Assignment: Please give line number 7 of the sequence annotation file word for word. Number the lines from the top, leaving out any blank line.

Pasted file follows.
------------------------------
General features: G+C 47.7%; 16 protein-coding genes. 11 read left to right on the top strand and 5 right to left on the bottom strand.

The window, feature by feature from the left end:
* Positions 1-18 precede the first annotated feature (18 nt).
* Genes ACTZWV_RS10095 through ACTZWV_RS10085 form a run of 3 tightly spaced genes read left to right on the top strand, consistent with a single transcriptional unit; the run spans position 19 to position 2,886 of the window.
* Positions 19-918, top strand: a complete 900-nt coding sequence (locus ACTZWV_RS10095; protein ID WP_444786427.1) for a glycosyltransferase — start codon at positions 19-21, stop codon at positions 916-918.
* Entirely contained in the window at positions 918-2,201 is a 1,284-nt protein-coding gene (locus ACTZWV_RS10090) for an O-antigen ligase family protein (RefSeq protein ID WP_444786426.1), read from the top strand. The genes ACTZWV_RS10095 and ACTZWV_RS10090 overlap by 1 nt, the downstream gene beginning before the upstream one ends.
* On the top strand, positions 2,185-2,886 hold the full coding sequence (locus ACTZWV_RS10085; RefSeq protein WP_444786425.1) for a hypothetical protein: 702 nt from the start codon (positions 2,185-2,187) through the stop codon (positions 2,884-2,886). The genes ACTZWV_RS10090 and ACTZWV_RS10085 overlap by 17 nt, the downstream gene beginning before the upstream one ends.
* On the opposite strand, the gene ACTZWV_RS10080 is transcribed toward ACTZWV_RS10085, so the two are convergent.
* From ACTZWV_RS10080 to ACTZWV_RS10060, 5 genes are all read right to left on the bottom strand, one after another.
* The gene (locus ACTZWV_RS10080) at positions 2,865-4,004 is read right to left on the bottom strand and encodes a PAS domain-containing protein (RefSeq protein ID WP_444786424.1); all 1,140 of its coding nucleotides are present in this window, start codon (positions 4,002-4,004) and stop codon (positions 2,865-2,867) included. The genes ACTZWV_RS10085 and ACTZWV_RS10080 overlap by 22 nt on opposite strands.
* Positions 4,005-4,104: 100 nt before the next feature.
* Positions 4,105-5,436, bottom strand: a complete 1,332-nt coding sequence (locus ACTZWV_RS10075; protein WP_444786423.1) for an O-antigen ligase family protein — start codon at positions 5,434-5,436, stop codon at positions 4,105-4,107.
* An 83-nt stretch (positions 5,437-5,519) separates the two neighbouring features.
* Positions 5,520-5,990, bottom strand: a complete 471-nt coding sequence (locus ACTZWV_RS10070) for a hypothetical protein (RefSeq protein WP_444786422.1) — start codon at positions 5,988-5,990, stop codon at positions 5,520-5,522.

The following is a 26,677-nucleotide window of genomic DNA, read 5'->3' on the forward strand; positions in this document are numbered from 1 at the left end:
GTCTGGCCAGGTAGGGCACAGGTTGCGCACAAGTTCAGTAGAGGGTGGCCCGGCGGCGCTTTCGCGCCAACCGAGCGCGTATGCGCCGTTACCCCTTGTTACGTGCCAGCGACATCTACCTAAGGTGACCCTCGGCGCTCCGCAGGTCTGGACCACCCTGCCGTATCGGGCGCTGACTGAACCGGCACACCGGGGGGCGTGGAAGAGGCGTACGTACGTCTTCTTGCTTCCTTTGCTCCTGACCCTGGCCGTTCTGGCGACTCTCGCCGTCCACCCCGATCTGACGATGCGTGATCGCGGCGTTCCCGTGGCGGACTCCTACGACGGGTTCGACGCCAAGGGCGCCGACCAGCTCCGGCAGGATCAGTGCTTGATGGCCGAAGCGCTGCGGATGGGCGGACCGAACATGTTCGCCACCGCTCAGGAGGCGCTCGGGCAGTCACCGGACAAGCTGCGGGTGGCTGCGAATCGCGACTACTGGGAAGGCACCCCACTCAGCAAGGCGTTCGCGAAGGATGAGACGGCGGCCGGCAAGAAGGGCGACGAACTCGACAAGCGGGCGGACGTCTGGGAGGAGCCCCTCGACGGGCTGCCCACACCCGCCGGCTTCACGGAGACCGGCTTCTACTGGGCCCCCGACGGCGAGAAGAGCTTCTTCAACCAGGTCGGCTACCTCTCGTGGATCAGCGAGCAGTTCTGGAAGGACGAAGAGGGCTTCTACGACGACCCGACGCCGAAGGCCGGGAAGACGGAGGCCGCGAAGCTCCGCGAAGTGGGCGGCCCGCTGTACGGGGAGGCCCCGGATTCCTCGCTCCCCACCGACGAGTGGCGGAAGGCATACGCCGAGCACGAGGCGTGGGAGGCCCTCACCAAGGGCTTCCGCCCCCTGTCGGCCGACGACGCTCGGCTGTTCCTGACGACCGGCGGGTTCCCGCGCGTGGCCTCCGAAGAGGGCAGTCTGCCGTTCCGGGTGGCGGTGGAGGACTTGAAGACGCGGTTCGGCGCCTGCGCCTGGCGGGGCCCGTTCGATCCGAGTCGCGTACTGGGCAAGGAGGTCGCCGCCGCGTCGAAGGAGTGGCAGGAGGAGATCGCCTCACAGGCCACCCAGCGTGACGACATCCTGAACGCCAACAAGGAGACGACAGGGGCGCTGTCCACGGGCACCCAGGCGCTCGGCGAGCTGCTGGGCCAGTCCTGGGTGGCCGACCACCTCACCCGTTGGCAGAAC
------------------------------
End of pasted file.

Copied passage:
* On the top strand, positions 2,185-2,886 hold the full coding sequence (locus ACTZWV_RS10085; RefSeq protein WP_444786425.1) for a hypothetical protein: 702 nt from the start codon (positions 2,185-2,187) through the stop codon (positions 2,884-2,886). The genes ACTZWV_RS10090 and ACTZWV_RS10085 overlap by 17 nt, the downstream gene beginning before the upstream one ends.